Skeptics continue to shed their cynical skin when it comes to Sirius XM Radio (Nasdaq: SIRI).

Maxim Group's John Tinker is the latest analyst to warm up to the satellite-radio provider. He initiated a "buy" rating, setting a price target of $1.40.

Is this a realistic target? One has to go back 23 months to find the last time that Sirius XM's stock traded that high. However, it's not as if Sirius XM itself was worth more. The company  commands a larger enterprise value today at $1.00 per share than it did two years ago at $1.40 per share, largely the result of Liberty Capital's (Nasdaq: LCAPA) 40% preferred-share stake.

We can go even further out -- to when shares of Sirius peaked at $9.43 six years ago -- and it's still a more valuable company today. Sirius hadn't merged with XM at the time, and if we go back to the double-digit glory a decade ago, that was when there was a sliver of today's billions of shares outstanding.

Despite the dilution, there's a major shift in the way analysts are approaching Sirius XM these days. Instead of hanging their valuation models on pie-in-the-sky potential, they can now lean on real numbers.

Tinker didn't just whip up the $1.40 target out of thin air. He figures that Sirius XM's enterprise value is worth 14.5 times what he expects in EBITDA next year.

Real numbers. Real models. Real soon.

Sirius XM has earned its legitimacy. It has been profitable in each of the past four quarters. It's not a fluke. It's not temporary. All nine of the major analysts putting out profit forecasts on the company see it in the black next year, too.

Tinker feels that there is plenty of room for Sirius XM's penetration rate in cars to improve. The 19.5 million subscribers may sound like a beefy number today, but it's just a small fraction of the cars on the road. Ford (NYSE: F), GM, and other Sirius XM partners have financial incentives to keep the satellite receivers coming -- and then we have the used cars entering the market with dormant receivers.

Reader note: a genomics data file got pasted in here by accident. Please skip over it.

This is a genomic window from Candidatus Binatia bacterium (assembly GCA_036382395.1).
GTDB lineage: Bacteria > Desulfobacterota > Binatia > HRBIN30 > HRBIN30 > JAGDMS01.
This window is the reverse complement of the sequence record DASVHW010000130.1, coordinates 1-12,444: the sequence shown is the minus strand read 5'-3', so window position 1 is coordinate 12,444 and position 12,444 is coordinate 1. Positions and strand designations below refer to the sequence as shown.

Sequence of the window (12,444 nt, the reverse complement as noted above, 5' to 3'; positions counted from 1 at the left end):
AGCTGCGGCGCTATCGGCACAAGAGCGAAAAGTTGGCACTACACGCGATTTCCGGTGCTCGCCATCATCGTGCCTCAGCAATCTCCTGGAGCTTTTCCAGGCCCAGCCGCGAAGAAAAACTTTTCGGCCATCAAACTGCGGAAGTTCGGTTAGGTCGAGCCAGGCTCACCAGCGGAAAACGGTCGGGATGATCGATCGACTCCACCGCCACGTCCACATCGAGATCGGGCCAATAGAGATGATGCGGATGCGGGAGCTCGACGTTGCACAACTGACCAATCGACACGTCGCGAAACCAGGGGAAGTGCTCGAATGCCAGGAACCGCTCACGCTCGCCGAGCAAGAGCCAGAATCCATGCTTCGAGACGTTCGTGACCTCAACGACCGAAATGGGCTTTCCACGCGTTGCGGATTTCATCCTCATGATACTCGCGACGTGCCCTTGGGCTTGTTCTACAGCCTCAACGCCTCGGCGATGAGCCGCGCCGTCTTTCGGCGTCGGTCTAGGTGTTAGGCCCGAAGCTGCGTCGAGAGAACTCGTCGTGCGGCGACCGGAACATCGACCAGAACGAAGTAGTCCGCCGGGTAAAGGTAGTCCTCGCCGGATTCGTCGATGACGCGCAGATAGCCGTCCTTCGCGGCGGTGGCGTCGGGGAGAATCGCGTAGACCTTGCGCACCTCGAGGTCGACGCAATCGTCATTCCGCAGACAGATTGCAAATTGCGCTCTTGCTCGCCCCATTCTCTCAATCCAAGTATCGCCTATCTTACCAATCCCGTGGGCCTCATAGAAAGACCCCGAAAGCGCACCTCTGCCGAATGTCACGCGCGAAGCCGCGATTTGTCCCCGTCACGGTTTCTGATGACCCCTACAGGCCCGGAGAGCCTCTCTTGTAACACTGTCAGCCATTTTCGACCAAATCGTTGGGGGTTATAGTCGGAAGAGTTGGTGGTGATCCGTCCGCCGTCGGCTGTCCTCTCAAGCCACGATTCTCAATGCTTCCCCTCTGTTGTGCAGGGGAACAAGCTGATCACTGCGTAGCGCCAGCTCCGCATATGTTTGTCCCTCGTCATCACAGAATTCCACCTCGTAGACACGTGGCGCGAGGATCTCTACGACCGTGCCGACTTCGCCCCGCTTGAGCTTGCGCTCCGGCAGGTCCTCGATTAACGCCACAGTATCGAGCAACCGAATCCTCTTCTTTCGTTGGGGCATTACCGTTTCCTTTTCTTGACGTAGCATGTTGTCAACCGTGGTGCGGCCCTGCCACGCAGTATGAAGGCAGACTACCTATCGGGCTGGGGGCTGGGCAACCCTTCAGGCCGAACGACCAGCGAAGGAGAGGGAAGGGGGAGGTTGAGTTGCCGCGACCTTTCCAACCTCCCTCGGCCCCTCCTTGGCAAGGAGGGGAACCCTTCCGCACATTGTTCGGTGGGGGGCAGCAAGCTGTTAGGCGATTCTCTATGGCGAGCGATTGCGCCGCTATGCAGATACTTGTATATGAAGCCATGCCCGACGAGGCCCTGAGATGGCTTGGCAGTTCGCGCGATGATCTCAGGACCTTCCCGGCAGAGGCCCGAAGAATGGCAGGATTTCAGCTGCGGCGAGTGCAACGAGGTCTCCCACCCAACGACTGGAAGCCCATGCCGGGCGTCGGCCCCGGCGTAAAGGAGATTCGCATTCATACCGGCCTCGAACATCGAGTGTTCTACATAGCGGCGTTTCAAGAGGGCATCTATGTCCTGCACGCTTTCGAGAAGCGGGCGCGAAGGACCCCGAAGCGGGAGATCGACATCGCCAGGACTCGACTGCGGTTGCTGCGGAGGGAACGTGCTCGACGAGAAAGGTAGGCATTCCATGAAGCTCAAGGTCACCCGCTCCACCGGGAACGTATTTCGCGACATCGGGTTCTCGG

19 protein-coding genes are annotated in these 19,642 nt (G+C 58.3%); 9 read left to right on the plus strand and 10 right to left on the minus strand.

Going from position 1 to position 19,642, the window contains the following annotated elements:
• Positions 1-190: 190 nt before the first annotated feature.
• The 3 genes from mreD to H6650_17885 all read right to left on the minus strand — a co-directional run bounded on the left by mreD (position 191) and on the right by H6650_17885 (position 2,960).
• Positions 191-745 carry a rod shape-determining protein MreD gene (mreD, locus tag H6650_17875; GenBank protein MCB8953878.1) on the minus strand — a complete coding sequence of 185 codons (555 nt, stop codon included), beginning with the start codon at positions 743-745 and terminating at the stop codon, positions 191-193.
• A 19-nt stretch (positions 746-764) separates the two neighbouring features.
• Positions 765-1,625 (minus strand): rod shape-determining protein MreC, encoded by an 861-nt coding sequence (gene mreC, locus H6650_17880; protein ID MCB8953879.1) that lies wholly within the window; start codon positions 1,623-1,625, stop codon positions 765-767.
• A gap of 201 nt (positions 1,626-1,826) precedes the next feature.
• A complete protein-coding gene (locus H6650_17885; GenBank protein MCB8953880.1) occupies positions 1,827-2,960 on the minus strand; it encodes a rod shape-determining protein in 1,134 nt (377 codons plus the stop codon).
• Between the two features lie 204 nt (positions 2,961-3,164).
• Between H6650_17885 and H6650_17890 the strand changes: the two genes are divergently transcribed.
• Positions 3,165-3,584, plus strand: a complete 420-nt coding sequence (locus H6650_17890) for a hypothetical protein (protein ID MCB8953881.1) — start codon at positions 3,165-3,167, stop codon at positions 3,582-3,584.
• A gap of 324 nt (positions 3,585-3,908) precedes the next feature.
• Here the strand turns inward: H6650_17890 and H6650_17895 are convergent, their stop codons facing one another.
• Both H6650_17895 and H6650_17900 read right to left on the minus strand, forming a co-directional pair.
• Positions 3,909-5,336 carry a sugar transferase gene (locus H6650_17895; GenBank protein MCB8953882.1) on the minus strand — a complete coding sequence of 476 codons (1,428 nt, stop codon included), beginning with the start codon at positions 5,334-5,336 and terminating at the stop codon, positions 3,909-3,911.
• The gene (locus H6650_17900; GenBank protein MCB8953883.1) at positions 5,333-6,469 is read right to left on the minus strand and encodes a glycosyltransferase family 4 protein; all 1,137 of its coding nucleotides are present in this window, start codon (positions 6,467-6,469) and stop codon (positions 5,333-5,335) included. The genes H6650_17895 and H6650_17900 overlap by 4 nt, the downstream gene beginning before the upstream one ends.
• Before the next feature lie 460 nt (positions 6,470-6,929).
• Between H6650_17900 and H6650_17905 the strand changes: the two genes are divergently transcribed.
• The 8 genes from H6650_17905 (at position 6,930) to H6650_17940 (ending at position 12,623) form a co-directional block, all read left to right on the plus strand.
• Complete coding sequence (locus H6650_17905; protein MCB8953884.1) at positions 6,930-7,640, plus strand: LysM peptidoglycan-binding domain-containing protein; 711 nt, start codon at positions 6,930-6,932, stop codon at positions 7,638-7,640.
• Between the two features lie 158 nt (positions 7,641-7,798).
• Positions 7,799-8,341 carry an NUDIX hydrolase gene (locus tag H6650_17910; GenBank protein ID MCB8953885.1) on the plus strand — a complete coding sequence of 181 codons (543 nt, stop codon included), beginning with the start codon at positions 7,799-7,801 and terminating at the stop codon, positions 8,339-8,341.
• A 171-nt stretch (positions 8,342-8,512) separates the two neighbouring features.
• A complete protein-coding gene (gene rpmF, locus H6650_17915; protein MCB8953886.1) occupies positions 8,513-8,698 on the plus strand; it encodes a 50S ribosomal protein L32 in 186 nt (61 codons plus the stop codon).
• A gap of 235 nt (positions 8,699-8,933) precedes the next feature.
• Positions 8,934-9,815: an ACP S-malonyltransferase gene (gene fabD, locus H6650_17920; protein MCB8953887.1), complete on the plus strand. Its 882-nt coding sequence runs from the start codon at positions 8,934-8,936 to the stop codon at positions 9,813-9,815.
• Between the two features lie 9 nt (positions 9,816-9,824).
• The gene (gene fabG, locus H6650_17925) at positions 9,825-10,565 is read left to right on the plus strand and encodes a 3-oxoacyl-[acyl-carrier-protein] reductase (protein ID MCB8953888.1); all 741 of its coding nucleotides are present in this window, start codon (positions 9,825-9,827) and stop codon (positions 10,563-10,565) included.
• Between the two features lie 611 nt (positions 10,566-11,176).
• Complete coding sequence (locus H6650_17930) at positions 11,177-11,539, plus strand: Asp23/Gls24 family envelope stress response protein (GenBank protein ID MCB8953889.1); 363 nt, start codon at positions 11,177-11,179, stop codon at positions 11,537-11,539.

One also has to wonder if there is pricing elasticity on Sirius XM's side. The media giant conceded to freeze its basic rates for three years in a move to win regulatory approval for its merger. Those chains come off next year.

So how much would you be willing to pay for premium radio? Satellite television heavies DirecTV (NYSE: DTV) and DISH (Nasdaq: DISH) charge several times over what Sirius XM charges, and this is essentially a monopoly. The rub here is that most people spend a lot more time at home than they do on the road. Penny-pinching commuters would cut the cord if there were a material hike.

Most analysts aren't modeling higher rates into their projections, so just take that as a welcome shareholder bonus if it does happen -- and if subscribers go alone with it.

In the end, the takeaway from Maxim's upgrade is that Sirius XM's recent financial performance is making it easier to crank out believable price targets. It wouldn't shock me to see Sirius XM appreciate by 40% over the next 12 months. It shouldn't surprise you, either.

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Longtime Fool contributor Rick Munarriz is a subscriber to both Sirius and XM. He does not own shares in any of the stocks in this article. He is also a member of the Rule Breakers analytical team, seeking out the next great growth stock early in its defiance. The Fool has a disclosure policy.